How JustAnswer Works:
  • Ask an Expert
    Experts are full of valuable knowledge and are ready to help with any question. Credentials confirmed by a Fortune 500 verification firm.
  • Get a Professional Answer
    Via email, text message, or notification as you wait on our site.
    Ask follow up questions if you need to.
  • 100% Satisfaction Guarantee
    Rate the answer you receive.
Ask Ben Jones Your Own Question
Ben Jones
Ben Jones, UK Lawyer
Category: Employment Law
Satisfied Customers: 47916
Experience:  Qualified Employment Solicitor - Please start your question with 'For Ben Jones'
Type Your Employment Law Question Here...
Ben Jones is online now

HiI feel subject to harassment at work, and I of course feel

Customer Question

I feel subject to harassment at work, and I of course feel vulnerable. The matter would be too detailed to explained on this session, however. I feel the sanction that I belief I will be sanctioned for, has not applied to other staff in a comparable situation. I of course have engaged my Trade Union, but I feel that I could do better. Your advice on this would help, but I would ask that If felt victimised and a lack of justice, would I be in my rights to engage a lawyer. If so, what would be the process I should follow for any steps to this. I would appreciate your help.
Kind regards
Submitted: 4 years ago.
Category: Employment Law
Expert:  Ben Jones replied 4 years ago.

Ben Jones :

Hello, my name is Ben and it is my pleasure to assist you with your question today. How long have you worked there for and why do you believe you have been singled out - what are the reasons for that in your opinion?

JACUSTOMER-qw4chchi- :

Thank you. I have without doubt been singled out, as I have been sanctioned for an accident that a few colleagues have also had the misfortune of previously, and did far greater damage. It is generally understood by many colleagues that this matter is one of certain discrimination. Also, I was recently sent for a health check, presumably to check my faculties'. There were no problems with this, and the management were verbally condemned by the company's health department. I noticed, and was shown, the referring report by the nurse.It was suggestively derogatory in every sense. I will be sent a copy of this soon, which is perhaps helpful. I wondered if employing a lawyer to deal directly with the matter would be against internal procedure. I would however respect your direction in how I go forward with matters.

Ben Jones :

It is not usual for a lawyer to get involved unless you have a formal claim against your employer. There is nothing stopping you from getting a lawyer to write to the employer to highlight the issues you are experiencing and ask that the employer deals with them but there is little they can do to force this and all they would be doing is pleading with the employer - they have no power to make any changes. So getting a lawyer at this stage may be costing you unnecessary money as all they would be doing is the same as what you can do yourself. The only advantage I can think of is that if this comes from a lawyer it may show that you are taking this seriously and may prompt them into acting but there is no guarantee that would be the case.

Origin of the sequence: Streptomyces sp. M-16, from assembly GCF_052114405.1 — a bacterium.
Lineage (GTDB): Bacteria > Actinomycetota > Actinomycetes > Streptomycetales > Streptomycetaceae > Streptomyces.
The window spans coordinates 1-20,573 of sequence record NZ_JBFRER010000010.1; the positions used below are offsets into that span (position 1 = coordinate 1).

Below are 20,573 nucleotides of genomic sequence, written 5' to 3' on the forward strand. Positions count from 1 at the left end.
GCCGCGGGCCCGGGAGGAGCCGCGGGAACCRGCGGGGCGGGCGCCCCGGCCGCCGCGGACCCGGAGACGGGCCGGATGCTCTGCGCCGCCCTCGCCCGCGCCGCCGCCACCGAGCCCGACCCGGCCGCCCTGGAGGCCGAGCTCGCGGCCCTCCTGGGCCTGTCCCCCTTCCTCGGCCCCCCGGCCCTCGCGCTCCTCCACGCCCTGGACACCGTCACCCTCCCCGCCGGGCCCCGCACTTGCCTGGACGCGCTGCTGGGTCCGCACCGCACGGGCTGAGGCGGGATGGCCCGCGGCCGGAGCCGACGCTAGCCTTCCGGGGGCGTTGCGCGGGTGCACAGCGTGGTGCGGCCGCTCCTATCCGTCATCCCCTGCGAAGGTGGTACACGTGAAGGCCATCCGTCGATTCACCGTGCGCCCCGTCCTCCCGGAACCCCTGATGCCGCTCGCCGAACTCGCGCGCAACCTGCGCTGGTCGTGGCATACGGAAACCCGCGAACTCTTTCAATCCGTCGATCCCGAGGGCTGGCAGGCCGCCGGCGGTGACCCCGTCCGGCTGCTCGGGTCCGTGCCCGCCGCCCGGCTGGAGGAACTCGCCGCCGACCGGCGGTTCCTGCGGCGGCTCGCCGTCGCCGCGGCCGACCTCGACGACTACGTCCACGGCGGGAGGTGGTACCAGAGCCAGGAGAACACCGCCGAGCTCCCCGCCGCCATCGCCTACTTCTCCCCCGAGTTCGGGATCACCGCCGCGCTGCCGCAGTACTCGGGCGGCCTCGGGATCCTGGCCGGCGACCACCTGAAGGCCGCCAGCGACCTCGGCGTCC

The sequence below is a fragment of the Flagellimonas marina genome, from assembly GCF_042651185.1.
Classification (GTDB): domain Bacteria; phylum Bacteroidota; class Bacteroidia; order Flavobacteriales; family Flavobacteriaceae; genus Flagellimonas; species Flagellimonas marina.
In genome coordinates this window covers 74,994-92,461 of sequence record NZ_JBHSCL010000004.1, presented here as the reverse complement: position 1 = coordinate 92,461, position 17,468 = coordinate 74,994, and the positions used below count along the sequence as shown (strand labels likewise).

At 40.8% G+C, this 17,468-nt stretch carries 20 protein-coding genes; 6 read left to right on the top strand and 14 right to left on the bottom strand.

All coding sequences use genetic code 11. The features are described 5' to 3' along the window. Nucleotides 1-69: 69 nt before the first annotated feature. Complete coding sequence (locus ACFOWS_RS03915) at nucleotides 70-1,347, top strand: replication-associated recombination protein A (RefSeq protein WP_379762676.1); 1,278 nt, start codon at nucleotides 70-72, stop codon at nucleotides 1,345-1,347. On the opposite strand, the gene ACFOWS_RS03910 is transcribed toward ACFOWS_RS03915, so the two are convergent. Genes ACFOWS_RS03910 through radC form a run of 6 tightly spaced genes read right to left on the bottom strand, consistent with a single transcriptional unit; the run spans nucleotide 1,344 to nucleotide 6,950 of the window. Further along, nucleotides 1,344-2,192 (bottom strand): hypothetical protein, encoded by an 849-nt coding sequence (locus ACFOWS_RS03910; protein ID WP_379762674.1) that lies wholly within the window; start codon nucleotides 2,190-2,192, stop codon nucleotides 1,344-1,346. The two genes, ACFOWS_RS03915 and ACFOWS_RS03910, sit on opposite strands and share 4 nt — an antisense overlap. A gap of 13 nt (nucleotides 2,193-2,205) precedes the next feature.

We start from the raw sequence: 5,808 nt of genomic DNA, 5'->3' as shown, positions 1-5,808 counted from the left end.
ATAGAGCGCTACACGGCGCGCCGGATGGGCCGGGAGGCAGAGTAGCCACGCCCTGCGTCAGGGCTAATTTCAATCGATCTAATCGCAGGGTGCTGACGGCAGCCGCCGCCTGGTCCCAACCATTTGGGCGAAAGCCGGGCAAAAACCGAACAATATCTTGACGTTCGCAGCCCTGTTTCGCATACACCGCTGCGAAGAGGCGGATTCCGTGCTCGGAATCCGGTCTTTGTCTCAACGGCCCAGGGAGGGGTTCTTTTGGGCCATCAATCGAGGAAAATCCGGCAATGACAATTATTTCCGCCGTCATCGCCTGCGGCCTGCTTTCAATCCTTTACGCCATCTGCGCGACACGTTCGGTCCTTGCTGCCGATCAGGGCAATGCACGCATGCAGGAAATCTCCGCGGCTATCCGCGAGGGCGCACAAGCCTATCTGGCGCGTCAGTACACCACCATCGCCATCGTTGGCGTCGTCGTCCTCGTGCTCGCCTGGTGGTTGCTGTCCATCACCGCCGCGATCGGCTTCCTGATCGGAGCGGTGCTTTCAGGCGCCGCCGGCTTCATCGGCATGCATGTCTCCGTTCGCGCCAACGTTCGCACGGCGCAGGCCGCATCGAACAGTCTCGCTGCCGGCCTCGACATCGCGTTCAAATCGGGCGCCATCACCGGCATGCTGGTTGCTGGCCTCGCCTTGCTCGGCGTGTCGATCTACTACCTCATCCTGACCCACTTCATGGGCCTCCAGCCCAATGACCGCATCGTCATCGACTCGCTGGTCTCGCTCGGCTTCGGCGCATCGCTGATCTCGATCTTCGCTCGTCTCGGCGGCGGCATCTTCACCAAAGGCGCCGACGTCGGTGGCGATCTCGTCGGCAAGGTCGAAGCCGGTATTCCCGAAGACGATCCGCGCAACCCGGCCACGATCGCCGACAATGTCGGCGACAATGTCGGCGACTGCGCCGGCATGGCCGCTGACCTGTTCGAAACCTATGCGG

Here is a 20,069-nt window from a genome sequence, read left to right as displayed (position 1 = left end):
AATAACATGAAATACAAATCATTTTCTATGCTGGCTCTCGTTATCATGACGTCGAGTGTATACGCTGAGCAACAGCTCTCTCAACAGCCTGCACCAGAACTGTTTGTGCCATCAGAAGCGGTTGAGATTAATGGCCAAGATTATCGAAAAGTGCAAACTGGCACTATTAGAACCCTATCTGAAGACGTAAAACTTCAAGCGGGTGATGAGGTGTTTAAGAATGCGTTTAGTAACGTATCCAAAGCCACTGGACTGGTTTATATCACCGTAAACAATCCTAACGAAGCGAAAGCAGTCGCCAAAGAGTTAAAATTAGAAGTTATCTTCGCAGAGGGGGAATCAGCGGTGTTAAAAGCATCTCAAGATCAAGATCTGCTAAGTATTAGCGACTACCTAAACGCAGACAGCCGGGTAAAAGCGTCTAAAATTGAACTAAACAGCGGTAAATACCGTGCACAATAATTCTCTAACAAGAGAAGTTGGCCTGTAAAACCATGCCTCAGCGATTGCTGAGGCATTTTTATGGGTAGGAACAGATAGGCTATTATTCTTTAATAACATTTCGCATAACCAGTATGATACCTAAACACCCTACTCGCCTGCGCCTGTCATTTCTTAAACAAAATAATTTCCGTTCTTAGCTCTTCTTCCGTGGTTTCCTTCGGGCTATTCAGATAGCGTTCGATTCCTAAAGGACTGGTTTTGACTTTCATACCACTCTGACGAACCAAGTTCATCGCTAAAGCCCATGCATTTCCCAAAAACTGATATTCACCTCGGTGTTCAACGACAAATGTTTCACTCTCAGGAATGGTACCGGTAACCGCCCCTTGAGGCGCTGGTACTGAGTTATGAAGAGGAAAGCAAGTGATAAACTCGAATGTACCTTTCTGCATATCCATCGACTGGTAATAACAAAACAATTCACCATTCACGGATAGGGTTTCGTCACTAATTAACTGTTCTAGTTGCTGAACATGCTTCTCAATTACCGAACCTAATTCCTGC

In terms of what an employee who is the victim of bullying/harassment/unfair treatment can do to try and deal with such problems, the following steps are recommended:

  1. First of all, and if possible, the employee should try and resolve the issue informally with the person responsible for the unwanted behaviour.
  2. If the above does not work or is not a viable option, the employee should consider raising a formal grievance with the employer by following the company's grievance policy.
  3. If, following a grievance, the employer fails to take any action or the action they take is inappropriate the employee would need to seriously consider their next steps. Unfortunately, employment law does not allow employees to make a direct claim about bullying. As such, the most common way of claiming for bullying is by resigning first and then submitting a claim for constructive dismissal in an employment tribunal (subject to having at least 2 years' continuous service with the employer). The reason for resigning would be to claim that by failing to act appropriately, the employer has breached the implied term of mutual trust and confidence and that there was no other option but to resign. However, that is not an easy claim to win and there has to be a reasonable degree of certainty that continuing to work for the employer in the circumstances is no longer possible.

In general, try and gather as much evidence as possible before considering making a formal complaint and certainly before going down the resignation route.